Alice Paul
By: Tia Arrington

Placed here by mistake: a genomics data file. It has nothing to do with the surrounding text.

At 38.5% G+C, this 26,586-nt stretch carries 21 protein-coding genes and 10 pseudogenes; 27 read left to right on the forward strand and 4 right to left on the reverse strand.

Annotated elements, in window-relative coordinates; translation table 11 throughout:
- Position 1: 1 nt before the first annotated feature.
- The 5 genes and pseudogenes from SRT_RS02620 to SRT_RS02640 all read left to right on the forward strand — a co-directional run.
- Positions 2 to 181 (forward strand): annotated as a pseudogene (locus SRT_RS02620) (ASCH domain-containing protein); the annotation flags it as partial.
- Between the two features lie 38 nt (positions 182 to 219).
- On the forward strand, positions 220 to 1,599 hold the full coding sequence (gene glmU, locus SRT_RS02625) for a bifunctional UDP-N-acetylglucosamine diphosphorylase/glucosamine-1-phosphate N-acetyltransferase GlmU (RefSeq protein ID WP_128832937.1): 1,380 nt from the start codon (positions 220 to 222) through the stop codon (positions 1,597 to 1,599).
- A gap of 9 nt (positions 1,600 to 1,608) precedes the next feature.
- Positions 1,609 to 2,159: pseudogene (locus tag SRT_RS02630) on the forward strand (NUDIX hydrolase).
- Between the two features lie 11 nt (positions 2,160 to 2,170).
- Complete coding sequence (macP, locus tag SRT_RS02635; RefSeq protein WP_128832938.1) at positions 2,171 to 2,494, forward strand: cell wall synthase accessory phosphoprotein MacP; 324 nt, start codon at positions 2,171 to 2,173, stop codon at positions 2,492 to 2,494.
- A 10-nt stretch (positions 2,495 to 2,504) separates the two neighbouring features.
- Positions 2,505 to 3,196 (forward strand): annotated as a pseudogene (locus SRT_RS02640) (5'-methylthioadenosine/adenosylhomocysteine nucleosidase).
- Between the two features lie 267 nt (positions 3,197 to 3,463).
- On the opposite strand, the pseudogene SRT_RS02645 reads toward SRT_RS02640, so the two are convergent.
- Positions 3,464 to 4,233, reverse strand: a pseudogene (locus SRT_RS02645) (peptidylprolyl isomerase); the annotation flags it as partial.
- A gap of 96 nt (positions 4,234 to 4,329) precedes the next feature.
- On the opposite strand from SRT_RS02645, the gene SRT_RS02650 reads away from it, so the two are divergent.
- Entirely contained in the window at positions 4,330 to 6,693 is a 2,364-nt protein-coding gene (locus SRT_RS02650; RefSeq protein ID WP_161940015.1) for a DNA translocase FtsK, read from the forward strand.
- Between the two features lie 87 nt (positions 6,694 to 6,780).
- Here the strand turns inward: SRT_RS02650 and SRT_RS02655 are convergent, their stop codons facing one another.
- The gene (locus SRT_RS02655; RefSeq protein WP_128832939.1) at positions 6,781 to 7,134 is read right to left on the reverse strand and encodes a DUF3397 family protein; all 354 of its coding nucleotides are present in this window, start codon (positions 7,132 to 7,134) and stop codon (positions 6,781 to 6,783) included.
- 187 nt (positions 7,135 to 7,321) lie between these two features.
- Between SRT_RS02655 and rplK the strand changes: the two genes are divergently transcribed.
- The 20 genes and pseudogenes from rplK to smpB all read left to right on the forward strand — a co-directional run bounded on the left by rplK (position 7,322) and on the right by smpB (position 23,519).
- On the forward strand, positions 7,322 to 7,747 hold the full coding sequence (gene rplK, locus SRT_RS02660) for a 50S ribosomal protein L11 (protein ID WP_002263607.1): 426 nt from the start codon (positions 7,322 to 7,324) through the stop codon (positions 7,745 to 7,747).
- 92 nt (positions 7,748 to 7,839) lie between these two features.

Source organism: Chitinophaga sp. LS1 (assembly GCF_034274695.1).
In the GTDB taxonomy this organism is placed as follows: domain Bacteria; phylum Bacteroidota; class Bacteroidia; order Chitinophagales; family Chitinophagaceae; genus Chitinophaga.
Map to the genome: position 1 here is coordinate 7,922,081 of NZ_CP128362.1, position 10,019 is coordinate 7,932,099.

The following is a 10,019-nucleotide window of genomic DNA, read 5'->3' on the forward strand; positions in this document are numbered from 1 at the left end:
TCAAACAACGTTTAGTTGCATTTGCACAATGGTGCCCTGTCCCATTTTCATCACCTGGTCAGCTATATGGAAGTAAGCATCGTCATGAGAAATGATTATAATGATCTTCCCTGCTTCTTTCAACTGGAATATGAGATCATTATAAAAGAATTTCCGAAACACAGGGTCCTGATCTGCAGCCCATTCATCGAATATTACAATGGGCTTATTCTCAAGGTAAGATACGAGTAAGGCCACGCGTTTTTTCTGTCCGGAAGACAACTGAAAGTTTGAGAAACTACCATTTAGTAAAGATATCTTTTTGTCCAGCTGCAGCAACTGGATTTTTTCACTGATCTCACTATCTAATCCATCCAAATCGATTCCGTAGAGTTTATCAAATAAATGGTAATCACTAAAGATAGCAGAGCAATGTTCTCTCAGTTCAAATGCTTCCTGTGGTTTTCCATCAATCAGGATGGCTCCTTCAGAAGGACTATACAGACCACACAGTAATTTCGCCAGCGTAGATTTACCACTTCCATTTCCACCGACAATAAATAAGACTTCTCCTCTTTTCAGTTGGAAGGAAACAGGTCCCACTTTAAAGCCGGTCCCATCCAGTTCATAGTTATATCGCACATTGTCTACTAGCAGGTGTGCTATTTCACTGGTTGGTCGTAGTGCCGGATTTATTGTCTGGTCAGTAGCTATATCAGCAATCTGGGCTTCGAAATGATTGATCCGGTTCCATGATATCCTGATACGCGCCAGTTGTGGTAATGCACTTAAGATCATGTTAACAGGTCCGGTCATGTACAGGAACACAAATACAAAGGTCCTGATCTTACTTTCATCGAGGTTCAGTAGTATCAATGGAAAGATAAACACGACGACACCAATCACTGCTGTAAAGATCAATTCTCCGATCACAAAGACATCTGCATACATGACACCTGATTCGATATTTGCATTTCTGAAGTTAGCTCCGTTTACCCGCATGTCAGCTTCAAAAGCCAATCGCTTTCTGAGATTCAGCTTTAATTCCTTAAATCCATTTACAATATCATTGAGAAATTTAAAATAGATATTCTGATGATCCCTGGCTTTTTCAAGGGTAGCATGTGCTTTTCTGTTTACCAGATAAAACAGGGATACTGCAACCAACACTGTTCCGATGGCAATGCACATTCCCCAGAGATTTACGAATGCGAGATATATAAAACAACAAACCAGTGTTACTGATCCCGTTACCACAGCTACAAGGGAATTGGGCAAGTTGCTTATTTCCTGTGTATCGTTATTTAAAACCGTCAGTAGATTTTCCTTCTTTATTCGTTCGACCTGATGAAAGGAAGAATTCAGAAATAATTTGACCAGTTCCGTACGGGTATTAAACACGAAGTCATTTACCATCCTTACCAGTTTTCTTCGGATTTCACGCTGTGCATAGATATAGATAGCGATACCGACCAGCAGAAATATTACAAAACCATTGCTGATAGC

Alice Paul was born on January 11, 1885 in Moorestown, NJ.  She died on July 9, 1977 in her hometown.  Alice Paul was a women's rights activist. Alice was born in a very intellectual and religious family.  She was a quaker.  She attended Swarthmore College, The University of Pennsylvania and the University of Birmingham.  She move to England to push women's right and in 1910 she moved back to America.  She became a leader in the suffrage movement, forming the National Woman's Party.  She was a key figure to the 19th amendment.  Some of her colleagues included Carry Chapman Catt, President Woodrow Wilson and Lucy Burns and she never married.  "There will never be a new world order until woman are apart of it" was one of Alice Paul's famous quotes.  After women won the right to vote with the 19th Amendment in 1920, Paul devoted herself to working on additional empowerment measures for women. Alice Paul remained personally conservative and professionally demanding of herself and her colleagues. She also was on the first spouse gold coins.

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